The Deltas have Arrived

Often times, Millennial are portrayed as lazy, dependent, obsessed with their phones, and without a care for the world around them. I’m not 100% about that description, but all stereotypes come from some realistic example, especially one like that.

I used to argue that I was a Millennial. I was born in 2000, just months after the turn of the millennium. So in theory, that made me a Millennial through and through. But recently, I’ve determined that I really belong in the post-Millennial generation, whose name I am going to call the Deltas (from a New York Times article discussing the name of this generation).

After the Parkland shooting, a number of students from Marjory Stoneman Douglas High School stood up to take political action to make sure their school was the last to have any such shooting. They are true Deltas.

In math, the symbol of Delta signifies change. Often, it is change in direction, distance, or time. For people, to be a Delta means that they not only adapt to change, but they create change as well.

If you force nearly 20 companies to cut ties with powerful political group before you vote for the first time, you’re a Delta. If you get a big name senator to change his position on gun control, you’re a Delta. And if you can force CNN to give you and your community a town hall to face your elected officials, you’re a Delta.

The leaders of the Never Again movement have thrust the power of Deltas into the spotlight. And we’re not going anywhere.

Deltas have come up in a strange period. We don’t remember 9/11 or Columbine, but we can only remember the country being at war (either in Afghanistan or Iraq) and having school shootings as commonplace in our childhoods. The first president many of us can remember is black. Strong political division is normal to us. And we’re all afraid of climate change, because we’ll be the ones to actually deal with the problems.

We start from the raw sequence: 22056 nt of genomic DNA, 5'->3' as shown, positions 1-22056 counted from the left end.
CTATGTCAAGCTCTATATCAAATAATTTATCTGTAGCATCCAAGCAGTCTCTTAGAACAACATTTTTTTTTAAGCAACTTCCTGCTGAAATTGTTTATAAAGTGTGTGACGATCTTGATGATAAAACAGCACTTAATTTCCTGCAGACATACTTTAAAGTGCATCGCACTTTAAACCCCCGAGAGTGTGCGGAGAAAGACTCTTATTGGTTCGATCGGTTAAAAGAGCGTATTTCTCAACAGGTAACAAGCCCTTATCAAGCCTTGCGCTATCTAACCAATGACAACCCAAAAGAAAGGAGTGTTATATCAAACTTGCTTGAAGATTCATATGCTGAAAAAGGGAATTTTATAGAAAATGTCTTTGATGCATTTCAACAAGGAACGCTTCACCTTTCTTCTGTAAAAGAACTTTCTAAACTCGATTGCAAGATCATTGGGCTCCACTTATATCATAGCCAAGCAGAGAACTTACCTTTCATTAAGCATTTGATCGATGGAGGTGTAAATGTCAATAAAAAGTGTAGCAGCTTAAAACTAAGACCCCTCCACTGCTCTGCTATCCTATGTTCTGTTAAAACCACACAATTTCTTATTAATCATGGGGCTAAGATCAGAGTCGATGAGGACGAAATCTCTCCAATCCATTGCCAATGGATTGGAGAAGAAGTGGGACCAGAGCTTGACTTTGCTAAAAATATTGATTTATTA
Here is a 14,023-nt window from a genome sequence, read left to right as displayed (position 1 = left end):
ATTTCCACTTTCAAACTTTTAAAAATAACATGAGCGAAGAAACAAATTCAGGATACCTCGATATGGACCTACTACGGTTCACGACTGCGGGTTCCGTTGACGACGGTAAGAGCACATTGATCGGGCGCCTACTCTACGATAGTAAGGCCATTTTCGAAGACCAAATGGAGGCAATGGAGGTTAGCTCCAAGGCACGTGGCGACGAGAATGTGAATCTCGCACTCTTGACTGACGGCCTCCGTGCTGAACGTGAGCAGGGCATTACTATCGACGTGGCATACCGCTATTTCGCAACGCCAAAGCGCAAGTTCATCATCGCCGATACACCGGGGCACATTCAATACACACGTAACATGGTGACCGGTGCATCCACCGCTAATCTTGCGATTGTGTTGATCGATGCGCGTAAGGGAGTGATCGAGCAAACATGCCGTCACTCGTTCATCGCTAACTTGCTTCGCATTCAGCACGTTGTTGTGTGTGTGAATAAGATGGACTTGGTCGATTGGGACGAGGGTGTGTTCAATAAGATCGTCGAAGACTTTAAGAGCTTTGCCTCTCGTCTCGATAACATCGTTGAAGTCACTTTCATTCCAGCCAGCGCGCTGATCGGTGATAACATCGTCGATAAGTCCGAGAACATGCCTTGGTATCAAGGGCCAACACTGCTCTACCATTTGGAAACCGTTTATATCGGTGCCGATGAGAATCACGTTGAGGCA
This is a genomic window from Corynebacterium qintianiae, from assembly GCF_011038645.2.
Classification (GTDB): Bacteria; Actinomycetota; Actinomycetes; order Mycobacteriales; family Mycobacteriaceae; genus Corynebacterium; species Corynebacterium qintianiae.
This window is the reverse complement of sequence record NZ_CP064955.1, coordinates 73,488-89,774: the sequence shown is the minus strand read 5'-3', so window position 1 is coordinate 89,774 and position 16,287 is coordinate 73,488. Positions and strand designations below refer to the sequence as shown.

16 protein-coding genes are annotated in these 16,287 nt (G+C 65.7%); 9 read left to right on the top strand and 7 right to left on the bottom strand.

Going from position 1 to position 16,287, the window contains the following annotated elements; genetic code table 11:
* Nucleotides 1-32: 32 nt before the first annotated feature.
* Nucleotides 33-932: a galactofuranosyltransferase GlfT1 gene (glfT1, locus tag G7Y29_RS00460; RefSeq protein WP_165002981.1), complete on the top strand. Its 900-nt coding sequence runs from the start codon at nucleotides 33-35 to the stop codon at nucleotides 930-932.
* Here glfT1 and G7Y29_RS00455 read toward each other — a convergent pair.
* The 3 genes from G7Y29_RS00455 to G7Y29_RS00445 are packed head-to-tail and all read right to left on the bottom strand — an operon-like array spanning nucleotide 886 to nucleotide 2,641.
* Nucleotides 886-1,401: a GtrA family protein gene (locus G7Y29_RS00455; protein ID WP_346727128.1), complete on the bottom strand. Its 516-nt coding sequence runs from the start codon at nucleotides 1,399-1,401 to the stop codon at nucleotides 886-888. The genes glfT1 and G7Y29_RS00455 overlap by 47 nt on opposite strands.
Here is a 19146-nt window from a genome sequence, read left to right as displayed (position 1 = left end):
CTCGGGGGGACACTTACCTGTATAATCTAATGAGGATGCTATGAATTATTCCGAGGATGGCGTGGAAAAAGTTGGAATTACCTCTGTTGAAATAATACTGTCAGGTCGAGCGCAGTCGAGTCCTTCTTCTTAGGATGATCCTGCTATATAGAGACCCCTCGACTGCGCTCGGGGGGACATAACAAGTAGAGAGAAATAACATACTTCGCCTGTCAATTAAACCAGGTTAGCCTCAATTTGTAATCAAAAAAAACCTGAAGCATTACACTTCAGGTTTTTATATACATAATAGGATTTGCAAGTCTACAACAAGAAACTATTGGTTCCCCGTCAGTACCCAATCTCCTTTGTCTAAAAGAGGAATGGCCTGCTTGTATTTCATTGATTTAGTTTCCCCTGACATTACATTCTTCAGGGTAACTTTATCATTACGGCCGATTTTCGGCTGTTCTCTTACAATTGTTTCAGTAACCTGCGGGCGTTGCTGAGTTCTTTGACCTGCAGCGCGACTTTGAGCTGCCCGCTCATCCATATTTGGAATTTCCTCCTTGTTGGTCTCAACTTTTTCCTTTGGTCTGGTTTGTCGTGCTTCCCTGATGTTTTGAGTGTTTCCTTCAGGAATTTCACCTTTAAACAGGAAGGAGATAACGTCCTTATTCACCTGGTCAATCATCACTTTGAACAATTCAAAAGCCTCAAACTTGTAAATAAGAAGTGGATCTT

I’m hoping to see a shift soon in the view of older Americans on Deltas. As I’ve moved about the political world, people don’t tell me that I shouldn’t be involved in the way that some have told the Never Again kids to stand down, but instead they always appear shocked at how much I know about politics and how much motivation I have to make change.

But it’s not supposed to be surprising for young people to care. We don’t get to make the decision while those decisions impact us most directly. We’re great communicators, having grown up with social media (it’s not all bad, you know).

When Deltas are fully able to vote, you best believe that we’ll be permanently changing the voting demographics of the country. While Millennials don’t care and just want to sit in aesthetic coffee shops and moan about it being hot outside, Deltas will be voting and making change. Because that’s what we’ve grown up to be ready to do.

For Deltas, the hope becomes that the next generation can be called Statics, as they won’t need to change anything, as we’ll make the right change to set the country and world on track. I’m trying to do my part. Some of us (like Emma Gonzalez) already have over a million followers on Twitter because we’re trying to make change.

So if you’re older than the Deltas, get out of our way. We’re a tsunami rushing towards a destroyed society ready to create a clean slate.

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